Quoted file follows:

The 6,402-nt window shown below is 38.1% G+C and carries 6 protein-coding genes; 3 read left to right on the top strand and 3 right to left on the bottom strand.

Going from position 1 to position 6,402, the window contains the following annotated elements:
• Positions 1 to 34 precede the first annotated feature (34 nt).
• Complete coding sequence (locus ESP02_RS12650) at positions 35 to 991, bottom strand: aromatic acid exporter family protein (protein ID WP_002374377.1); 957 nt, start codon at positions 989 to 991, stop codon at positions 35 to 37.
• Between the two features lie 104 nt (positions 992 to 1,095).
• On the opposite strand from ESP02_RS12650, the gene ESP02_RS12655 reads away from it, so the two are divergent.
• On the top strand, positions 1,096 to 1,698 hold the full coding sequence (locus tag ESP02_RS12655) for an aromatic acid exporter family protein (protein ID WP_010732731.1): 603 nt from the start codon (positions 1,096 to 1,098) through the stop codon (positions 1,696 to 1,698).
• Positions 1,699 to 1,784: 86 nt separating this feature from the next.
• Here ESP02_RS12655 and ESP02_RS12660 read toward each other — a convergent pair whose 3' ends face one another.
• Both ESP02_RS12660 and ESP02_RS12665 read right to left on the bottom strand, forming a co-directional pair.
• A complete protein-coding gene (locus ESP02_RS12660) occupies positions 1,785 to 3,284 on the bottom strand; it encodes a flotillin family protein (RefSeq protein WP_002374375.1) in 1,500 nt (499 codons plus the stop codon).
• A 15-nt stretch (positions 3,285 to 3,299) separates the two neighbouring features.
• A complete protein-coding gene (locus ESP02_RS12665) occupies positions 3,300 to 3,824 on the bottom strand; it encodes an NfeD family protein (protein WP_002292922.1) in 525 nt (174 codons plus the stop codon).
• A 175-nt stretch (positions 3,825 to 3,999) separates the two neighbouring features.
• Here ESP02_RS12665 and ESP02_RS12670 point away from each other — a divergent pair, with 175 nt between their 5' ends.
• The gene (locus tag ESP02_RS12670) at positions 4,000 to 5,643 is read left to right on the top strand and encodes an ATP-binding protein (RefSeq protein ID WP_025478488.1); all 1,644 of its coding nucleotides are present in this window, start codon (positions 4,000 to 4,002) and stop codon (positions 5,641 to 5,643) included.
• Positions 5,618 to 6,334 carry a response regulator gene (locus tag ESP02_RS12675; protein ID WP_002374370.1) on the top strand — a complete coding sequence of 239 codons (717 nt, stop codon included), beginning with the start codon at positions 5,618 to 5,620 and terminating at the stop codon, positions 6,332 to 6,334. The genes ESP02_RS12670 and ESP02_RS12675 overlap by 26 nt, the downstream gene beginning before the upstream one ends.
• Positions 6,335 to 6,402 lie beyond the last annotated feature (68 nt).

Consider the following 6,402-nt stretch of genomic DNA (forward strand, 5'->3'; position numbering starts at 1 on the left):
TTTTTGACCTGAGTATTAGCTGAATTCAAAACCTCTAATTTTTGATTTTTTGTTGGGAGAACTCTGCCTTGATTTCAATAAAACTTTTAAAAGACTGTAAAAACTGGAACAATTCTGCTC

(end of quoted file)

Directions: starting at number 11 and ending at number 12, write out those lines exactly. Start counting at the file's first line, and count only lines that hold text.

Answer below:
• A complete protein-coding gene (locus ESP02_RS12660) occupies positions 1,785 to 3,284 on the bottom strand; it encodes a flotillin family protein (RefSeq protein WP_002374375.1) in 1,500 nt (499 codons plus the stop codon).
• A 15-nt stretch (positions 3,285 to 3,299) separates the two neighbouring features.